Inside Qatar's squalid labour camps

By Leana Hosea
BBC Middle East Business Reporter, Doha

Media caption,
Many migrant labourers live in unhygienic, overcrowded conditions

The Qatari authorities say they are working to improve living and working conditions for the tens of thousands of migrant workers. But many labourers, mainly from South Asia, find their dream of coming to this rich nation to improve the lives of their families is more of a nightmare.

The Qatari authorities say they have increased inspection of accommodation, but I visited four so-called labour camps in Doha and they were all squalid.

Some were better than others, but they were all overcrowded with around six to eight men to a room.

Twenty and sometimes up to 40 men have to share a kitchen, which is often just a few cooking hobs hooked up to gas canisters and nothing more.

The toilet and washing facilities are so basic and dirty that some men use buckets of water to wash.

One Bangladeshi man said that raw sewage had been leaking into the camp from a broken pipe.

The Qatari authorities say: "There are very many developments for new workers' accommodation in Qatar at various stages of planning and construction, including at Al-Baraha (25,000 beds); and the Barwa Recreation City facility at Al Khor, which will accommodate a further 6,000 workers, and recreational facilities.

"Further private sector developments will create a further 70,000 beds for workers; while enforcement and inspections should help raise the standards of existing accommodation."

'21st Century slave state'

The 2022 World Cup has kicked off a multibillion-dollar construction boom in Qatar, and roads and hotels are being built to accommodate the fans and businesses that will flock to the emirate.

But though Doha, the capital, looks uber-modern, with glittering skyscrapers and innovative architecture, its labour system is less forward-looking.

Image source, Getty Images
Image caption,
The lure of Qatar - one of the richest countries in the world - draws thousands of foreign workers

Human rights groups and trade unions say migrant workers are subject to a labour system that enables trafficking and forced labour.

Last year, 185 Nepalese workers died, many from heart failure, and 450 Indian workers have died since 2012. Figures of deaths from other nationalities have not been published.

Indian and Qatari authorities say the death rates are normal.

However, Human Rights Watch called the figures "horrendous" and the general secretary of the International Trade Union Confederation, Sharan Burrow, says it is "an exceptionally high mortality rate".

She says if this trend continues some 4,000 workers will die before the first World Cup football kick-off.

Qatar, she says, has refused to give workers a collective voice or the right to form trade unions, describing the emirate as "a 21st Century slave state".

'People hate us'

Most workers were reluctant to be interviewed, saying they feared getting into trouble with the authorities.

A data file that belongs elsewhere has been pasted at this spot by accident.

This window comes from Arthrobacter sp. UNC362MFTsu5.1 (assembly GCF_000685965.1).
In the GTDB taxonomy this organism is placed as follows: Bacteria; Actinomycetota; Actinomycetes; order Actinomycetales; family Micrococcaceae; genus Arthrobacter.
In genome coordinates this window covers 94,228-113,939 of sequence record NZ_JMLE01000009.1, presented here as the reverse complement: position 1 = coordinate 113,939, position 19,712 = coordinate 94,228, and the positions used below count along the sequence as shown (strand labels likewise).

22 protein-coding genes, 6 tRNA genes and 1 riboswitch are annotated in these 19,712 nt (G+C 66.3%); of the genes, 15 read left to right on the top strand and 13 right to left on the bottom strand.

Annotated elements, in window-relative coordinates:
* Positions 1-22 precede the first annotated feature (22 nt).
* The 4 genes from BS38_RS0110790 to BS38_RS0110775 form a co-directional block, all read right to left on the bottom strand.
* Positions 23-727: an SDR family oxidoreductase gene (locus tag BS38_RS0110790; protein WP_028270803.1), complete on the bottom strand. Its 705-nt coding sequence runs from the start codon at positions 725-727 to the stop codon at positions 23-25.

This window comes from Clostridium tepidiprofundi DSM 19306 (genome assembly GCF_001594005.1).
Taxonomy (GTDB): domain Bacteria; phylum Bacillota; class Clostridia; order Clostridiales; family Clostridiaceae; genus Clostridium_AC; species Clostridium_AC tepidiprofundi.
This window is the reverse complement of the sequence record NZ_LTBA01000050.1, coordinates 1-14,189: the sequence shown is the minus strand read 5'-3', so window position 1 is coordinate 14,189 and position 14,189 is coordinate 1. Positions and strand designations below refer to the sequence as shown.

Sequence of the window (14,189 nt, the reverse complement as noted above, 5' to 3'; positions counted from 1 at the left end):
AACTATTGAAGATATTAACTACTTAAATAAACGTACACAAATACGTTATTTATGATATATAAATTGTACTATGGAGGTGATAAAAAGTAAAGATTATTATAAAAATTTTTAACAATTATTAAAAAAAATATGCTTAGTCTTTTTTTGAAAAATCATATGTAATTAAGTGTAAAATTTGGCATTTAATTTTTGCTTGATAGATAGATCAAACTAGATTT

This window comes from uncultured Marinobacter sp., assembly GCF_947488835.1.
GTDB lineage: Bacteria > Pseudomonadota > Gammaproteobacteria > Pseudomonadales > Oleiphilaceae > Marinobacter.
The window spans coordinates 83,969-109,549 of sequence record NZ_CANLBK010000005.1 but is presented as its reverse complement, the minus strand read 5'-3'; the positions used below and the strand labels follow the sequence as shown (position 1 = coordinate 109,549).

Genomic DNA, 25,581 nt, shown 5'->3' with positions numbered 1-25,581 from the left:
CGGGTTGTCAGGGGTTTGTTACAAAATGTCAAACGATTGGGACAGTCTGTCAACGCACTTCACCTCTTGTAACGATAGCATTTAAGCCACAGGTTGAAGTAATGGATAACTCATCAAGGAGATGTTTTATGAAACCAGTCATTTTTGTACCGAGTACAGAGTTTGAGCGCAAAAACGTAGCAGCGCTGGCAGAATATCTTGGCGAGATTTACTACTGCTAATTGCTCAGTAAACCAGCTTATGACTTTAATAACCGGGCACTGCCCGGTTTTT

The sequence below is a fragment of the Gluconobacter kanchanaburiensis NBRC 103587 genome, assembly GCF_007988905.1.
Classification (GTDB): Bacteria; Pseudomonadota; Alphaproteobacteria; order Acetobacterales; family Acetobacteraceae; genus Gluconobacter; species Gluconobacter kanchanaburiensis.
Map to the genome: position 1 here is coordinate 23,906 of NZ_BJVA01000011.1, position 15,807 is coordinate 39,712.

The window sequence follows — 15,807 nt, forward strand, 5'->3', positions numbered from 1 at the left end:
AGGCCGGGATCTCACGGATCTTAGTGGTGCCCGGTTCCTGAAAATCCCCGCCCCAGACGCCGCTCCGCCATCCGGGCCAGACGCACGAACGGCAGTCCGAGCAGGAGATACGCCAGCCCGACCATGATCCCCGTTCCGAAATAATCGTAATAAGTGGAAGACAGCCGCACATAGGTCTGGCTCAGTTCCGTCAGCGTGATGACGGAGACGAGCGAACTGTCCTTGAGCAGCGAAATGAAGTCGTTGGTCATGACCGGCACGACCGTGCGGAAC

Qatar is a monarchy with restrictions on freedom of speech. But some workers agreed.

In a ramshackle, cockroach-infested camp, 22-year-old Anil Lamichhane told me he regrets coming to Qatar and wants to go home to Nepal.

"My company doesn't care about us. When we complain to our seniors they say, 'We will see, we will see'. But when will they see us? We don't get safety shoes in time, we don't get helmets, we don't get good gloves, we don't get good accommodation, we don't get good food. We don't get good salaries - only $9 per day - and we work six days per week.

"No-one respects our feelings, we are just labour, all people hate us."

At another camp, Santos Tharu from Nepal told me how he is trapped in Qatar without his passport or any money.

He says he injured his back at work carrying heavy loads, but his employer refused to pay his medical bills.

Image caption,
Scores of migrant workers have died working on sites for the 2022 World Cup

"I became so unwell I couldn't get out of bed for a week, so they sacked me. They said they would send me home to Nepal, as my contract says. I waited and waited, but it's been two months now.

"I don't have anything, no wages and no food allowance. I have to rely on my friends," he said.

His employer did not respond to my request for an interview. According to Amnesty International, the majority of migrant workers have their passports held by employers.

Workers' charter

The organisers of the 2022 World Cup issued a "workers' charter" last month in an attempt to improve workers' rights.

But it only applies to those working directly on the World Cup buildings.

According to the Qatar 2022 Supreme Committee for Legacy and Delivery, this currently only applies to 38 workers.

There are more than a million migrant labourers toiling on the infrastructure for the World Cup, building hotels and roads to accommodate the fans and businesses that will flock to Qatar because of the football.

The Ministry of Labour and Social Affairs states: "Where any liability is found to rest with employers, the Ministry of Labour and Social Affairs and Qatari law authorities will pursue these cases through the relevant legal channels.

"Many companies have been sanctioned for labour law violations. This includes 2,000 in the past year, and 500 in January 2014 alone. Ultimately, companies that are sanctioned are stopped from hiring workers or renewing visas."

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